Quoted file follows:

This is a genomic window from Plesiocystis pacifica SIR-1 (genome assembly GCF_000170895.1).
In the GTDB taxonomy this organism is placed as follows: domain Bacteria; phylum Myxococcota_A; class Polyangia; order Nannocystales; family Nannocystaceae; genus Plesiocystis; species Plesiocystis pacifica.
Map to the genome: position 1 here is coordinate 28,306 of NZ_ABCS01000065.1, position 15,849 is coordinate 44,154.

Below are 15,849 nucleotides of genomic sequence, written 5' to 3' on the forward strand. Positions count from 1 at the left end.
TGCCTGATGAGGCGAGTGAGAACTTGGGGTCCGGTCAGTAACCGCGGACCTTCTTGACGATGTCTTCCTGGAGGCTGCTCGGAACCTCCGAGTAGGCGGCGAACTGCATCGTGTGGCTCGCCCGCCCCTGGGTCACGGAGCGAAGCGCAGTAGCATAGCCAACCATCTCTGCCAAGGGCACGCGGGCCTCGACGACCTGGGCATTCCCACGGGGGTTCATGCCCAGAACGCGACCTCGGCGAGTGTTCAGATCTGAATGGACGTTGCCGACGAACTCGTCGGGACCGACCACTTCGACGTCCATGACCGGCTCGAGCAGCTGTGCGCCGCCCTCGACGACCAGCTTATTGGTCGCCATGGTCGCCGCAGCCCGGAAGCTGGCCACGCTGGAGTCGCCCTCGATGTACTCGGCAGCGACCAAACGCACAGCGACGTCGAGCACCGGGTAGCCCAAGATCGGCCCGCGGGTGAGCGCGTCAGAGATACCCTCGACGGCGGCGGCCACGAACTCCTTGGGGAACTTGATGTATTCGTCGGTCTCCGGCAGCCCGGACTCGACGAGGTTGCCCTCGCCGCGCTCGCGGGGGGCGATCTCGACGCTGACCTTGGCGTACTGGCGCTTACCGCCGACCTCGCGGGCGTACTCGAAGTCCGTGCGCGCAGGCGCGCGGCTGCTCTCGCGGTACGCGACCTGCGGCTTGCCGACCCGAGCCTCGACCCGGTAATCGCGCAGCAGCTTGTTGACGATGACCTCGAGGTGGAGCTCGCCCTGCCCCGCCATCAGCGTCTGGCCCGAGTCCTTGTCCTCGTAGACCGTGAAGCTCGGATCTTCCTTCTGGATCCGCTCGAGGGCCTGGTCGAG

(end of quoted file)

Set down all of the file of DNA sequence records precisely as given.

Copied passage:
This is a genomic window from Plesiocystis pacifica SIR-1 (genome assembly GCF_000170895.1).
In the GTDB taxonomy this organism is placed as follows: domain Bacteria; phylum Myxococcota_A; class Polyangia; order Nannocystales; family Nannocystaceae; genus Plesiocystis; species Plesiocystis pacifica.
Map to the genome: position 1 here is coordinate 28,306 of NZ_ABCS01000065.1, position 15,849 is coordinate 44,154.

Below are 15,849 nucleotides of genomic sequence, written 5' to 3' on the forward strand. Positions count from 1 at the left end.
TGCCTGATGAGGCGAGTGAGAACTTGGGGTCCGGTCAGTAACCGCGGACCTTCTTGACGATGTCTTCCTGGAGGCTGCTCGGAACCTCCGAGTAGGCGGCGAACTGCATCGTGTGGCTCGCCCGCCCCTGGGTCACGGAGCGAAGCGCAGTAGCATAGCCAACCATCTCTGCCAAGGGCACGCGGGCCTCGACGACCTGGGCATTCCCACGGGGGTTCATGCCCAGAACGCGACCTCGGCGAGTGTTCAGATCTGAATGGACGTTGCCGACGAACTCGTCGGGACCGACCACTTCGACGTCCATGACCGGCTCGAGCAGCTGTGCGCCGCCCTCGACGACCAGCTTATTGGTCGCCATGGTCGCCGCAGCCCGGAAGCTGGCCACGCTGGAGTCGCCCTCGATGTACTCGGCAGCGACCAAACGCACAGCGACGTCGAGCACCGGGTAGCCCAAGATCGGCCCGCGGGTGAGCGCGTCAGAGATACCCTCGACGGCGGCGGCCACGAACTCCTTGGGGAACTTGATGTATTCGTCGGTCTCCGGCAGCCCGGACTCGACGAGGTTGCCCTCGCCGCGCTCGCGGGGGGCGATCTCGACGCTGACCTTGGCGTACTGGCGCTTACCGCCGACCTCGCGGGCGTACTCGAAGTCCGTGCGCGCAGGCGCGCGGCTGCTCTCGCGGTACGCGACCTGCGGCTTGCCGACCCGAGCCTCGACCCGGTAATCGCGCAGCAGCTTGTTGACGATGACCTCGAGGTGGAGCTCGCCCTGCCCCGCCATCAGCGTCTGGCCCGAGTCCTTGTCCTCGTAGACCGTGAAGCTCGGATCTTCCTTCTGGATCCGCTCGAGGGCCTGGTCGAG